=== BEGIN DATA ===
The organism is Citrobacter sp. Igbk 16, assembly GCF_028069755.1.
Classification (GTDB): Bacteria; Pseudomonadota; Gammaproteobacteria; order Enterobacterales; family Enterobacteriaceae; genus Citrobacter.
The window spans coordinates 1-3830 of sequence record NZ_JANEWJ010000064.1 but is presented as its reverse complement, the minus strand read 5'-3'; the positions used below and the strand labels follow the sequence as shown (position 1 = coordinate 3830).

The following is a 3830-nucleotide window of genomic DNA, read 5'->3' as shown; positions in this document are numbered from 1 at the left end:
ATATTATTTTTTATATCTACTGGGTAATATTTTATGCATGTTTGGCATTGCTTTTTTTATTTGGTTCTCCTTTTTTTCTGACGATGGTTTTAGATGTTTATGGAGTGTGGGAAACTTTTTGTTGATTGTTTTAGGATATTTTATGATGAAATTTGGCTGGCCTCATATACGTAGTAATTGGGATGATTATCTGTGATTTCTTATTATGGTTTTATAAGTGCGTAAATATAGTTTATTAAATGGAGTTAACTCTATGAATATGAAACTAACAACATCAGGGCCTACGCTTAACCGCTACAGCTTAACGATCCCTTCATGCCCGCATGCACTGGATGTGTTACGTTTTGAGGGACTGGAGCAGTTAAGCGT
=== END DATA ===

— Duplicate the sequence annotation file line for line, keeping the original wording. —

The organism is Citrobacter sp. Igbk 16, assembly GCF_028069755.1.
Classification (GTDB): Bacteria; Pseudomonadota; Gammaproteobacteria; order Enterobacterales; family Enterobacteriaceae; genus Citrobacter.
The window spans coordinates 1-3830 of sequence record NZ_JANEWJ010000064.1 but is presented as its reverse complement, the minus strand read 5'-3'; the positions used below and the strand labels follow the sequence as shown (position 1 = coordinate 3830).

The following is a 3830-nucleotide window of genomic DNA, read 5'->3' as shown; positions in this document are numbered from 1 at the left end:
ATATTATTTTTTATATCTACTGGGTAATATTTTATGCATGTTTGGCATTGCTTTTTTTATTTGGTTCTCCTTTTTTTCTGACGATGGTTTTAGATGTTTATGGAGTGTGGGAAACTTTTTGTTGATTGTTTTAGGATATTTTATGATGAAATTTGGCTGGCCTCATATACGTAGTAATTGGGATGATTATCTGTGATTTCTTATTATGGTTTTATAAGTGCGTAAATATAGTTTATTAAATGGAGTTAACTCTATGAATATGAAACTAACAACATCAGGGCCTACGCTTAACCGCTACAGCTTAACGATCCCTTCATGCCCGCATGCACTGGATGTGTTACGTTTTGAGGGACTGGAGCAGTTAAGCGT